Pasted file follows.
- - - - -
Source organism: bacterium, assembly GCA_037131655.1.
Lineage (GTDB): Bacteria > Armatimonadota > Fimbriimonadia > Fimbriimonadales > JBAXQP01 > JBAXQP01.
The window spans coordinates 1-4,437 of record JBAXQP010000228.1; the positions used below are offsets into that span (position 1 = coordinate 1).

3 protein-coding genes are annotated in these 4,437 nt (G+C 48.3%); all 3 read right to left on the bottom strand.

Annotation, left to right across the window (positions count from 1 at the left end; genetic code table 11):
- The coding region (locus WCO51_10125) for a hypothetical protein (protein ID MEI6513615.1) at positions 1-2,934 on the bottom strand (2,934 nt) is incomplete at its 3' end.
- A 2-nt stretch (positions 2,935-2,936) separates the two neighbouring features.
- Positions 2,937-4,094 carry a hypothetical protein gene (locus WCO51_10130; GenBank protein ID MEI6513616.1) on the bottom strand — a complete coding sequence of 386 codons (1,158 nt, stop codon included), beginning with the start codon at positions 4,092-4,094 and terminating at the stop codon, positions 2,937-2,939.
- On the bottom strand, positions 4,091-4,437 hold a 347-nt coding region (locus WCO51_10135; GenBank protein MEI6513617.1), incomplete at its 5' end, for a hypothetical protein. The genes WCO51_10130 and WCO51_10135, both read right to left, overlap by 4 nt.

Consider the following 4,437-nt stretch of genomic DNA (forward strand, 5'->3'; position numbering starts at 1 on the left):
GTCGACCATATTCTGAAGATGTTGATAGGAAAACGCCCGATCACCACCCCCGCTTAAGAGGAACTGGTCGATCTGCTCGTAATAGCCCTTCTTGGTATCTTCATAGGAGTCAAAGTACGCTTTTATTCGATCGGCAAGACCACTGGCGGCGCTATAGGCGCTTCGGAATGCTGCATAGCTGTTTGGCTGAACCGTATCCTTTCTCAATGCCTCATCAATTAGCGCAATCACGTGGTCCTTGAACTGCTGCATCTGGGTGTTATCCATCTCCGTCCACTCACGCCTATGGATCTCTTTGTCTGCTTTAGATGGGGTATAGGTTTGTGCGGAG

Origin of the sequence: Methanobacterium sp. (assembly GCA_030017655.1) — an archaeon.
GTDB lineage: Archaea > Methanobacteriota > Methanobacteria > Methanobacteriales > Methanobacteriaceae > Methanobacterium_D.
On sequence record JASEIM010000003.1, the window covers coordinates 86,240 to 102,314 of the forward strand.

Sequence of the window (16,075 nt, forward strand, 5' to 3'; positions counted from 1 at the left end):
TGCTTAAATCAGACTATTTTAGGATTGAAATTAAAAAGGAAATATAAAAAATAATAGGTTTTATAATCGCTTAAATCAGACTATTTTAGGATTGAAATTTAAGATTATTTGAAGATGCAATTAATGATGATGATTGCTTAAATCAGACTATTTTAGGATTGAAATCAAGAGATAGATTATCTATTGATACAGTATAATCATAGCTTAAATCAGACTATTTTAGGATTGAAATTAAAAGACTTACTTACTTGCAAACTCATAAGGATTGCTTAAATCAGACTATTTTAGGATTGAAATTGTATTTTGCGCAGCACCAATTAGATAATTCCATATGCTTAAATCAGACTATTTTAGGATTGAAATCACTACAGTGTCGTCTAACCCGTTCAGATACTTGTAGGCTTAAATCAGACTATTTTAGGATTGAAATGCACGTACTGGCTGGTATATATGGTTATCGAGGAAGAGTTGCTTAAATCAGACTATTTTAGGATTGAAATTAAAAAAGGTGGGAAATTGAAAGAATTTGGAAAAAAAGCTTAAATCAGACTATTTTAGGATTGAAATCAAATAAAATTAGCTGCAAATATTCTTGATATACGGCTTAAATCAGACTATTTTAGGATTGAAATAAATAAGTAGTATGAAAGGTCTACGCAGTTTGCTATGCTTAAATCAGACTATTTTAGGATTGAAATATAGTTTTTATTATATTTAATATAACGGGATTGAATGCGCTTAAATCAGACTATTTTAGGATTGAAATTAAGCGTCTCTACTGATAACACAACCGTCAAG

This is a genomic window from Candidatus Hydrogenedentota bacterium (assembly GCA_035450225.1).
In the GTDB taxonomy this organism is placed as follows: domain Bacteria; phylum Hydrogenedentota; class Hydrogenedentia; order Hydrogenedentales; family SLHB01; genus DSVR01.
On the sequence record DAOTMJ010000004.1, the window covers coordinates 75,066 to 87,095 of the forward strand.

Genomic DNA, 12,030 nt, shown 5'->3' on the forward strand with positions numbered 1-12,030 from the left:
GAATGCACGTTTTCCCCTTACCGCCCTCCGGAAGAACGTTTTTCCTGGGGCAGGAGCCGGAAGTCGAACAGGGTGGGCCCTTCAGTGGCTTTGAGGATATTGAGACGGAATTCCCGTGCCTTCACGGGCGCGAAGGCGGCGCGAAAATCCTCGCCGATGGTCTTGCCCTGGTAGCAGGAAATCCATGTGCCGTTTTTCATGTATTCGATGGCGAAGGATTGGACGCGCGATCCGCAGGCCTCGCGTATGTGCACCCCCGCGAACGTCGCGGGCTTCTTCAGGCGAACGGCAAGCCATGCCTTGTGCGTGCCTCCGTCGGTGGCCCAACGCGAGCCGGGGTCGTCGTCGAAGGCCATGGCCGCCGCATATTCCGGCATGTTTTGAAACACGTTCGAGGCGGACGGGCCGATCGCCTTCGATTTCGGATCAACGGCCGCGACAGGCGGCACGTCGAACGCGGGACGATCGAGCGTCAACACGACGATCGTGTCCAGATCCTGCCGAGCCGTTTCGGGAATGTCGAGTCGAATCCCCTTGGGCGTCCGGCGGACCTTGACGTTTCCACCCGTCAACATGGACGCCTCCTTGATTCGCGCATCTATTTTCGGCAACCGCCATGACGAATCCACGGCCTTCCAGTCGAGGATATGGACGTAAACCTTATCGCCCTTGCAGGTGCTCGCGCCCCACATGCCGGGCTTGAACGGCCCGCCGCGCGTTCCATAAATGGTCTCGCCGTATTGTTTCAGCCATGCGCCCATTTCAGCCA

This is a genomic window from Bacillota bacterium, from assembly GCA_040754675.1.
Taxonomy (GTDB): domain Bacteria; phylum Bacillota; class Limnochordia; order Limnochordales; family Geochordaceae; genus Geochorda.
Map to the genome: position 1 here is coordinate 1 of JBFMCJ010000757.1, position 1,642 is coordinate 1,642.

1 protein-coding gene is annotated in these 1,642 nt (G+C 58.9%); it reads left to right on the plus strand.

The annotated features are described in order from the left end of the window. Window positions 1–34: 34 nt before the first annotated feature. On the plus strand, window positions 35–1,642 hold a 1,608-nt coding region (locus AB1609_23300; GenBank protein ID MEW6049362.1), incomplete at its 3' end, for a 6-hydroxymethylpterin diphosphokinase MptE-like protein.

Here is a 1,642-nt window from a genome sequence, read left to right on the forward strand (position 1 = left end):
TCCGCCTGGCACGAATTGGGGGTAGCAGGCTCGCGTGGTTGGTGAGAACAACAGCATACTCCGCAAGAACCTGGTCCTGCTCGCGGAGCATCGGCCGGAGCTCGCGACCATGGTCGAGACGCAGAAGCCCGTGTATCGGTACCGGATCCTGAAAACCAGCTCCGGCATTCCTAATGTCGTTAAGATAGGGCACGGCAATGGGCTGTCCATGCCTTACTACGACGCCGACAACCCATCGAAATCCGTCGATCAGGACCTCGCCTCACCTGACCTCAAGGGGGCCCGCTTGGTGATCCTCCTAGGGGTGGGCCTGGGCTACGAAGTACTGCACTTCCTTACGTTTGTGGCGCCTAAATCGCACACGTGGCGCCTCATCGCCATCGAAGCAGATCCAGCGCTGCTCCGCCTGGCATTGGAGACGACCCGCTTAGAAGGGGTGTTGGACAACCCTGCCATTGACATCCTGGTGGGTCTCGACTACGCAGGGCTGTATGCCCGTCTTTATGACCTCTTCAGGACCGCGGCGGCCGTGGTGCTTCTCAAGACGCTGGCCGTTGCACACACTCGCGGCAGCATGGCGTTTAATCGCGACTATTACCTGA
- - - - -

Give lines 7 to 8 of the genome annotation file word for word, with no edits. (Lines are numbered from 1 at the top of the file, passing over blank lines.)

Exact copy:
- A 2-nt stretch (positions 2,935-2,936) separates the two neighbouring features.
- Positions 2,937-4,094 carry a hypothetical protein gene (locus WCO51_10130; GenBank protein ID MEI6513616.1) on the bottom strand — a complete coding sequence of 386 codons (1,158 nt, stop codon included), beginning with the start codon at positions 4,092-4,094 and terminating at the stop codon, positions 2,937-2,939.